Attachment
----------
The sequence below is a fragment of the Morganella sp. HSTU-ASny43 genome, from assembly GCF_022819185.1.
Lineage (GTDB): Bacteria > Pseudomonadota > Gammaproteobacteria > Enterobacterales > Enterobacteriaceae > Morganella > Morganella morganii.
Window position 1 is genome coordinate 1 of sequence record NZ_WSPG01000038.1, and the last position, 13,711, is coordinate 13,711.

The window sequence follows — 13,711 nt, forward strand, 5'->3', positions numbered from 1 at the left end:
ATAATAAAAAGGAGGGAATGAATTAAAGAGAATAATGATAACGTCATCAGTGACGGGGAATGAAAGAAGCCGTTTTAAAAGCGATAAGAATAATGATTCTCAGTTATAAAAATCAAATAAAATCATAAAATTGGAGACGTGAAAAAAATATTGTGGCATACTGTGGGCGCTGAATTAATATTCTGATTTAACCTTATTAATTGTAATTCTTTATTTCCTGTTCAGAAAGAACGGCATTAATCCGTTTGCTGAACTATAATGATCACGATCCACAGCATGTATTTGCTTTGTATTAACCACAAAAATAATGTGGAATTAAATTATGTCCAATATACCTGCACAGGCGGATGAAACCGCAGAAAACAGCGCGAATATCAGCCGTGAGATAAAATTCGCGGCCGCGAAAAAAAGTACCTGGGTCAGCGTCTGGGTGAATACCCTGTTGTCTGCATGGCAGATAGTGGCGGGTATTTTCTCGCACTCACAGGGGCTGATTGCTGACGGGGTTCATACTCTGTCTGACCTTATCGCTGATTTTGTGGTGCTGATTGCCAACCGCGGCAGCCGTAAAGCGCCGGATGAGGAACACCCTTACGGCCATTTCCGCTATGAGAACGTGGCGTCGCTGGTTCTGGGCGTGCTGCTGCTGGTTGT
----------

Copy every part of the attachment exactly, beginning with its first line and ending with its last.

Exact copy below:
The sequence below is a fragment of the Morganella sp. HSTU-ASny43 genome, from assembly GCF_022819185.1.
Lineage (GTDB): Bacteria > Pseudomonadota > Gammaproteobacteria > Enterobacterales > Enterobacteriaceae > Morganella > Morganella morganii.
Window position 1 is genome coordinate 1 of sequence record NZ_WSPG01000038.1, and the last position, 13,711, is coordinate 13,711.

The window sequence follows — 13,711 nt, forward strand, 5'->3', positions numbered from 1 at the left end:
ATAATAAAAAGGAGGGAATGAATTAAAGAGAATAATGATAACGTCATCAGTGACGGGGAATGAAAGAAGCCGTTTTAAAAGCGATAAGAATAATGATTCTCAGTTATAAAAATCAAATAAAATCATAAAATTGGAGACGTGAAAAAAATATTGTGGCATACTGTGGGCGCTGAATTAATATTCTGATTTAACCTTATTAATTGTAATTCTTTATTTCCTGTTCAGAAAGAACGGCATTAATCCGTTTGCTGAACTATAATGATCACGATCCACAGCATGTATTTGCTTTGTATTAACCACAAAAATAATGTGGAATTAAATTATGTCCAATATACCTGCACAGGCGGATGAAACCGCAGAAAACAGCGCGAATATCAGCCGTGAGATAAAATTCGCGGCCGCGAAAAAAAGTACCTGGGTCAGCGTCTGGGTGAATACCCTGTTGTCTGCATGGCAGATAGTGGCGGGTATTTTCTCGCACTCACAGGGGCTGATTGCTGACGGGGTTCATACTCTGTCTGACCTTATCGCTGATTTTGTGGTGCTGATTGCCAACCGCGGCAGCCGTAAAGCGCCGGATGAGGAACACCCTTACGGCCATTTCCGCTATGAGAACGTGGCGTCGCTGGTTCTGGGCGTGCTGCTGCTGGTTGT